Burning Men of Bulgaria
Wave of Immolation
Bulgarians Are Setting Themselves on Fire in Record Numbers
Donka and Georgi Kostov in the burn-victim unit of St. George hospital in Plovdiv, two weeks after Georgi’s suicide attempt.
t’s not every day that you meet someone who has set himself on fire. One reason for this is because it’s pretty much the most awful and insane thing imaginable. Another reason is that people who light themselves ablaze usually die soon afterward. Surprisingly, it’s not always the burns that kill them. Often, flames will enter a self-immolator’s lungs through his mouth, causing him to asphyxiate.
On a recent trip to Bulgaria, I met not one but two people who had survived suicide attempts by fire. “Solving problems with gasoline has become the new trend,” Georgi Kostov told me in the burn-victim unit of St. George hospital in Plovdiv, Bulgaria’s second-largest city. He was still in shock, so his wife, Donka, did most of the talking.
She explained how the couple were unemployed, in debt, and struggling to feed their children, when, two weeks before my visit, Georgi disappeared into his bedroom at their apartment in the industrial city of Dimitrovgrad. He came out doused in gasoline, convinced that the Mafia was outside his front door to collect on his debts and kill him. Standing in front of his family, he flicked on his lighter and burst into flames. Donka leapt onto him to put out the blaze while his sister threw water on him. They succeeded in saving Georgi, but his wife suffered third-degree burns all over her arms in the process. “He was so depressed,” she said. “He didn’t know how to make anyone notice our poverty. So he did this horrible thing.”
Georgi’s not the only one. In the past six months, Bulgaria has experienced a wave of self-immolations. During one span in February and March alone, six Bulgarians killed themselves with fire, and at least ten people in total have done so in the past six months. (That’s more than in any other country except China, where suicidal Tibetan Buddhist monks use the tactic to protest religious persecution.)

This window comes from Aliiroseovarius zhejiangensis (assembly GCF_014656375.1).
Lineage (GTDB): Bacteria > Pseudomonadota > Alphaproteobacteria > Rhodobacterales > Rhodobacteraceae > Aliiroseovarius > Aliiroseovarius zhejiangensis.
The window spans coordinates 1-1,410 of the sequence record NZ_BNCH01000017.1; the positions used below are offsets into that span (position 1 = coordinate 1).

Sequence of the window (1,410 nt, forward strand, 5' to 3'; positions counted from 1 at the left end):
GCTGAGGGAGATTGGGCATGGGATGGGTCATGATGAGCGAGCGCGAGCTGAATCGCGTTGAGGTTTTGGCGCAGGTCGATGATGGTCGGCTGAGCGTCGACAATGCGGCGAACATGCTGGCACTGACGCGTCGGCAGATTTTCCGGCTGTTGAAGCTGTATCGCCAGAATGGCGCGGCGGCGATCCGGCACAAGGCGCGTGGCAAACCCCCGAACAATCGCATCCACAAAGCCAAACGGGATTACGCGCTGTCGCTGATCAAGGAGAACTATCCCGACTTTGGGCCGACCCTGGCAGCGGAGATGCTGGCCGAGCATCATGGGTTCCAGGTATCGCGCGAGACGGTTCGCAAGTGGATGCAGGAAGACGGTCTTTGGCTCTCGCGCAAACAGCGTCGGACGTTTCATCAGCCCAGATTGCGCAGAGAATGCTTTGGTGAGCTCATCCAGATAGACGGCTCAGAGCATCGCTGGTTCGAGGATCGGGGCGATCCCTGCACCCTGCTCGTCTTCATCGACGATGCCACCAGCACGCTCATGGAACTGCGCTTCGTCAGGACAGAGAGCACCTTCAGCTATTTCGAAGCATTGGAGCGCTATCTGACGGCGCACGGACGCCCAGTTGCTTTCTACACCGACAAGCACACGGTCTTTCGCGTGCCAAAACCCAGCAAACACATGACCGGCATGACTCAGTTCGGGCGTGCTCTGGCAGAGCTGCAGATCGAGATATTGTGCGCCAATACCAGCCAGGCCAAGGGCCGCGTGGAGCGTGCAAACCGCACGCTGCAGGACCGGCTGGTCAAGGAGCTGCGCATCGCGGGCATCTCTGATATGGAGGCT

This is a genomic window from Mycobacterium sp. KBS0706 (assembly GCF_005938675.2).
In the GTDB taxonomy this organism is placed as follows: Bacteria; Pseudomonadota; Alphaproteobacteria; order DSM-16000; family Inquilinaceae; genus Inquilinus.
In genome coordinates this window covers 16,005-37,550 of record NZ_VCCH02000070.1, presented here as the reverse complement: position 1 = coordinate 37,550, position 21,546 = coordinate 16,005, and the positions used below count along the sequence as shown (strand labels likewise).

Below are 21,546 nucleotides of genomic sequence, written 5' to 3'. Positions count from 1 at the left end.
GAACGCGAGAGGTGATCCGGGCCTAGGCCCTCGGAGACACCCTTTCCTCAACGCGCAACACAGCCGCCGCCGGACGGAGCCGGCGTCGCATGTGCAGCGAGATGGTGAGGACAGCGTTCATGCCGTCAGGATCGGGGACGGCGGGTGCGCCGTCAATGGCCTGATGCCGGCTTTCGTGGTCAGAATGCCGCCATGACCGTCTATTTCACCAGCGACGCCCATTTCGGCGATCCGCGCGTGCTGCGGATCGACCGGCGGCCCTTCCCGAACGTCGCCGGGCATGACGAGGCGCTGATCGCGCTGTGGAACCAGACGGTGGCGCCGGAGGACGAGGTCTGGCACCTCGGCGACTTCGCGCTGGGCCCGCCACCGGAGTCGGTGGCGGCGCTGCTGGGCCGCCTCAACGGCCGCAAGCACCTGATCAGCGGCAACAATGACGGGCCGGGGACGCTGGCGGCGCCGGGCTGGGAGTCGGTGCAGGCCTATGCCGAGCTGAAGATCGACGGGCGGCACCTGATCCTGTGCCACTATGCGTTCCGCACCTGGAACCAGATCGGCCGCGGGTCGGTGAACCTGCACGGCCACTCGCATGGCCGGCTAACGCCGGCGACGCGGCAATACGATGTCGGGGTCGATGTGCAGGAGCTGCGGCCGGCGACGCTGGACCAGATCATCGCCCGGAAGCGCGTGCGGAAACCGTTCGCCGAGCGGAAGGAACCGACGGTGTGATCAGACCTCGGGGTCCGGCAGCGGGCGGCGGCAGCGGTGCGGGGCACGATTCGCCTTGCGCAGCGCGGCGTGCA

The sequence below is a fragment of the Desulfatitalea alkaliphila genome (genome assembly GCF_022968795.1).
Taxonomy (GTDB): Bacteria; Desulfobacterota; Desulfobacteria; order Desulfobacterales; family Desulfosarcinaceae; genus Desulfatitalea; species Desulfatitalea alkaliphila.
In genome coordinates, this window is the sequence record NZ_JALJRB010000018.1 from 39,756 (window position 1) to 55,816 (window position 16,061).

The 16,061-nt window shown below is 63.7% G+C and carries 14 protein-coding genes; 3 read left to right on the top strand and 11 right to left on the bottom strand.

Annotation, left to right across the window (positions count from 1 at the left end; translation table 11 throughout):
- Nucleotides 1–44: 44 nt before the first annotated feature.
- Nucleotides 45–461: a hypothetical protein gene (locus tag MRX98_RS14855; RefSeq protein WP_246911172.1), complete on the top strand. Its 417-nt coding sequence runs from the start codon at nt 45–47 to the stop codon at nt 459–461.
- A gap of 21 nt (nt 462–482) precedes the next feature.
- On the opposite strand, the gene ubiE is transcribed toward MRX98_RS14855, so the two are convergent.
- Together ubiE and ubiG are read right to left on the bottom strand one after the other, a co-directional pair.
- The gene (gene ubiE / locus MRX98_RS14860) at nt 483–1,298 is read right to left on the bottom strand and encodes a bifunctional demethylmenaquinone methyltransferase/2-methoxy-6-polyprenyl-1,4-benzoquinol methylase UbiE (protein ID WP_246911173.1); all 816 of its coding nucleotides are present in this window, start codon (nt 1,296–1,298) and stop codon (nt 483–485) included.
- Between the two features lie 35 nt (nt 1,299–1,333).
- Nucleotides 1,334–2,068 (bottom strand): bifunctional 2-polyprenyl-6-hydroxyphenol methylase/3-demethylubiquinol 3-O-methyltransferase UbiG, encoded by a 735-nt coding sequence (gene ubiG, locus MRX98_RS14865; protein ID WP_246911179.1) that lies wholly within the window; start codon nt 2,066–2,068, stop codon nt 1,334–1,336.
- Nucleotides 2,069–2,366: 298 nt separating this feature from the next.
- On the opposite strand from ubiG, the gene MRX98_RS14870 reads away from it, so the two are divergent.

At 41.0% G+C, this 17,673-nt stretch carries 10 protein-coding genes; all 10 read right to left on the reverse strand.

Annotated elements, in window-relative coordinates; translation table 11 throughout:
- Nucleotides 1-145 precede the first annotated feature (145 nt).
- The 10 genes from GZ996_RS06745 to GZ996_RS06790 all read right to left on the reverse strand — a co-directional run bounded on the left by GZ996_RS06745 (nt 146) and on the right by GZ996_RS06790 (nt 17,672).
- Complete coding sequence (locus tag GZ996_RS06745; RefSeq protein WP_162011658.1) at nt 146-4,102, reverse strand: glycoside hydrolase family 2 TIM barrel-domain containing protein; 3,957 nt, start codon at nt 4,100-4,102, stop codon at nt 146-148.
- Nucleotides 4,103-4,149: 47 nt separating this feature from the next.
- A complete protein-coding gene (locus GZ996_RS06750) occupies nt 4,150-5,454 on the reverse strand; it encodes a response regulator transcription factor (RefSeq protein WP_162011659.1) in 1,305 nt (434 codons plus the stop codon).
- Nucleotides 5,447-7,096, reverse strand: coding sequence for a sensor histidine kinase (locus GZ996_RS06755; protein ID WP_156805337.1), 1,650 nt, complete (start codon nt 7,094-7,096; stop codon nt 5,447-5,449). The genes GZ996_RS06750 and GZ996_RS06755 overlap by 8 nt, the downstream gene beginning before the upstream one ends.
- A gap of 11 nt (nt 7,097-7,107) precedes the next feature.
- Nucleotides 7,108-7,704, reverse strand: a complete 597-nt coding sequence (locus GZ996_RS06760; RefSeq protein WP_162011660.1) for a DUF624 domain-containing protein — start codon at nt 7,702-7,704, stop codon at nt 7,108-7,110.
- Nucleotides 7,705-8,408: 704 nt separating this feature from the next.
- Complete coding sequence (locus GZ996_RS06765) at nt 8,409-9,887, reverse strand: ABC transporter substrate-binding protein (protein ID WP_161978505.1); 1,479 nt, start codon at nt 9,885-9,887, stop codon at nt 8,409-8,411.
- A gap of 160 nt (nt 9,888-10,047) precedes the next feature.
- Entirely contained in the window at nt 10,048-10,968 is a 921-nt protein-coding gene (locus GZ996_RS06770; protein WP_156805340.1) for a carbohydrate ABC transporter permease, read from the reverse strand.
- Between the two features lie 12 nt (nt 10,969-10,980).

A memorial to Plamen Goranov, outside City Hall in Varna, where the artist set himself on fire on February 20, 2013.
Some say the inspiration for it all was a 36-year-old photographer named Plamen Goranov, who burned himself on February 20 in front of City Hall in Varna, a resort city on the country’s Black Sea coast. According to investigative journalists, Varna’s commerce is controlled by a business group called TIM, which the former US ambassador to Bulgaria, James Pardew, accused of racketeering, prostitution, and extortion in a 2005 diplomatic cable released by WikiLeaks. TIM, he said, was the “up-and-coming star of Bulgaria’s organized crime.” Plamen set himself on fire to protest TIM’s alleged relationship with Varna’s mayor, Kiril “Kiro” Yordanov. Before he set his body aflame, he propped up a sign demanding the “resignation of Kiro and all the city council by 5 PM.”
When Plamen died 11 days later, he got his wish: memorials and vigils in his honor were held in every major city, and under pressure from his own political party, Yordanov resigned. Buoyed by this success, protests against corruption had erupted throughout the country, and by the end of February they’d grown so large that they forced the prime minister, an alleged former amphetamine smuggler named Boiko Borisov, to also resign. When his replacement, a Socialist named Plamen Oresharski, nominated a widely hated and allegedly corrupt media magnate named Delyan Peevski to run Bulgaria’s State Agency for National Security, protesters forced Peevski to step down too.
LEFT: After he woke up from a coma in the hospital in Sofia, Dimitar Dimitrov took a selfie on his cell phone. “I dropped the phone five times trying to take it,” he said. “I looked like Quasimodo.”
RIGHT: A protester at one of the nightly marches in Sofia, calling for the resignation of the current prime minister, Plamen Oresharski.
On my visit to Sofia, Bulgaria’s capital, in June, thousands marched through the streets every night. By this point the protesters had upped their demands, calling for Prime Minister Oresharski’s resignation. In a shout-out to the man whose self-immolation in 1969 catalyzed the downfall of the Soviet regime in Czechoslovakia, people began celebrating Plamen as “Bulgaria’s Jan Palach.”
It remains to be seen whether the past six months have signaled the blooming of a Bulgarian Spring, or have instead been a disastrous demonstration of nihilism and despair. Whatever the case, one thing is clear: the self-immolations continue intermittently, and serve as one of the most dubious legacies of Bulgaria’s earnest attempt to create a less corrupt and more democratic country. “The only way to get anyone to listen to us and pay attention,” Dimitar Dimitrov, another self-immolation survivor, told me, as he was convalescing at a little cabin in the rural region of Silistra, “is to set ourselves on fire.”